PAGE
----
Fetal Alcohol Syndrome, surprisingly, affects three out of every 1,000 births in the United States. As a common disorder of teenage pregnancy and birth, Fetal Alcohol Syndrome leads to lifelong complications for the child afflicted with the condition. As an innocent victim, educating teenage mothers in the risks of alcohol use, when pregnant, is vitally important to ensuring optimal growth and development of the fetus while in the womb.
Alcohol is a stimulant which, when consumed by a pregnant, teenage female, will enter the bloodstream, pass through the placenta and enter into the fetus. With fetal development underway, the alcohol is then metabolized slowly resulting in damage to significant tissue development. While the levels of alcohol can impair a fetus differently, it is recommended that alcohol never be consumed when pregnant. Unfortunately, in teenage women who are pregnant, the use of alcohol is quite astounding therefore, educating teenage girls on the use of alcohol, both before and during pregnancy may provide significant results in not only improving longevitity and health but also reducing the risk of Fetal Alcohol Syndrome development.
For teenage girls who choose to consume alcohol, the fetus will, undoubtedly, develop Fetal Acohol Syndrome. When alcohol is consumed as early as the first trimester, the neurological system of the fetus is most affected. The fetal brain, unfortunately, can be affected at any time in the pregnancy resulting in a continuing risk for development of FAS at any point in a pregnancy. Marked by characteristics of premature birth, children born with Fetal Alcohol Syndrome will exhibit symptoms of cardiac complications, mental retardation, sleep disturbance, hyperactivity and facial abnormalities. In extreme cases, death of the fetus may occur. The Fetal Alcohol Syndrome, into adulthood, will attribute to the development of secondary conditions including psychological impairments with many FAS adults demonstrating a prevelance towards criminal behavior and the inability to maintain employment.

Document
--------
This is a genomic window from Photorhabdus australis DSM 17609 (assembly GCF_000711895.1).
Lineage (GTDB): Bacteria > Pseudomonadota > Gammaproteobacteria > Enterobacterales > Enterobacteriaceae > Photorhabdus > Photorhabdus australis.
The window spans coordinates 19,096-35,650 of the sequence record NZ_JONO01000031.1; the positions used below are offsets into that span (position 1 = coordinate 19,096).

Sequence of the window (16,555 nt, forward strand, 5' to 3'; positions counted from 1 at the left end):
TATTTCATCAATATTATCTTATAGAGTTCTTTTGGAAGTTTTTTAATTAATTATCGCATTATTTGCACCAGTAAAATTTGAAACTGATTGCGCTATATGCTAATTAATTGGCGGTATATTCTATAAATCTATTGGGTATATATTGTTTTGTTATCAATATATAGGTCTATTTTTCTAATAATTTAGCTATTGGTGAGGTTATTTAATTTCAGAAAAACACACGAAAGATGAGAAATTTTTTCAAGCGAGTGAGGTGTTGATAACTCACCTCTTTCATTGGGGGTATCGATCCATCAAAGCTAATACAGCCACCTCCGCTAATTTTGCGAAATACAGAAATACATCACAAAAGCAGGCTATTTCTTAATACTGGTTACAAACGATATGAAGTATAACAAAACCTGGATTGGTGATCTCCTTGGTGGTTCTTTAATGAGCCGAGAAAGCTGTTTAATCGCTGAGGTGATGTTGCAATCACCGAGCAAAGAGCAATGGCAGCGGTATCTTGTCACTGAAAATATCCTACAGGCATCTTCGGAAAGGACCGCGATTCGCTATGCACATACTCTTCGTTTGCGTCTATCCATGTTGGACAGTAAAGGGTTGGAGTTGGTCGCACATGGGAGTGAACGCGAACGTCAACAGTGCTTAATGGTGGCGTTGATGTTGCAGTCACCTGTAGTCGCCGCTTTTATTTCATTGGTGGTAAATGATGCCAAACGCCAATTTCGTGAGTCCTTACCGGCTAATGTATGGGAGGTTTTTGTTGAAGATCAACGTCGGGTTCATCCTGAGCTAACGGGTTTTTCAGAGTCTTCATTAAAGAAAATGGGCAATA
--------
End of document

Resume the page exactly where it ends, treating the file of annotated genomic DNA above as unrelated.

Treating infants with Fetal Alcohol Syndrome involves the alleviation of FAS symptoms which manifest as irreversible birth defects. For many children suffering from Fetal Alcohol Syndrome, comorbidity with hyperactivity, impulsivity, oppositional behavior and sleep disorders are common. As a result, medications to treat the psychological component, in addition to the array of health complications, is common. Additionally, children suffering from Fetal Alcohol Syndrome may also suffer from anger and feelings of isolation. As a result, early intervention in psychological counseling to include training in anger management methods are not uncommon.
As with any birth defect, the key to optimal treatment lies in the early intervention, diagnosis and treatment. Preventing Fetal Alcohol Syndrome, in teenage pregnancy, is the focus of many teen pregnancy resource centers. In situations where the birth of a child reveals the development of Fetal Alcohol Syndrome, educating both parents and baby in the lifelong complications, early, is vitally important. For more information regarding Fetal Alcohol Syndrome and teen pregnancy, visit www.come-over.to/FASDAY.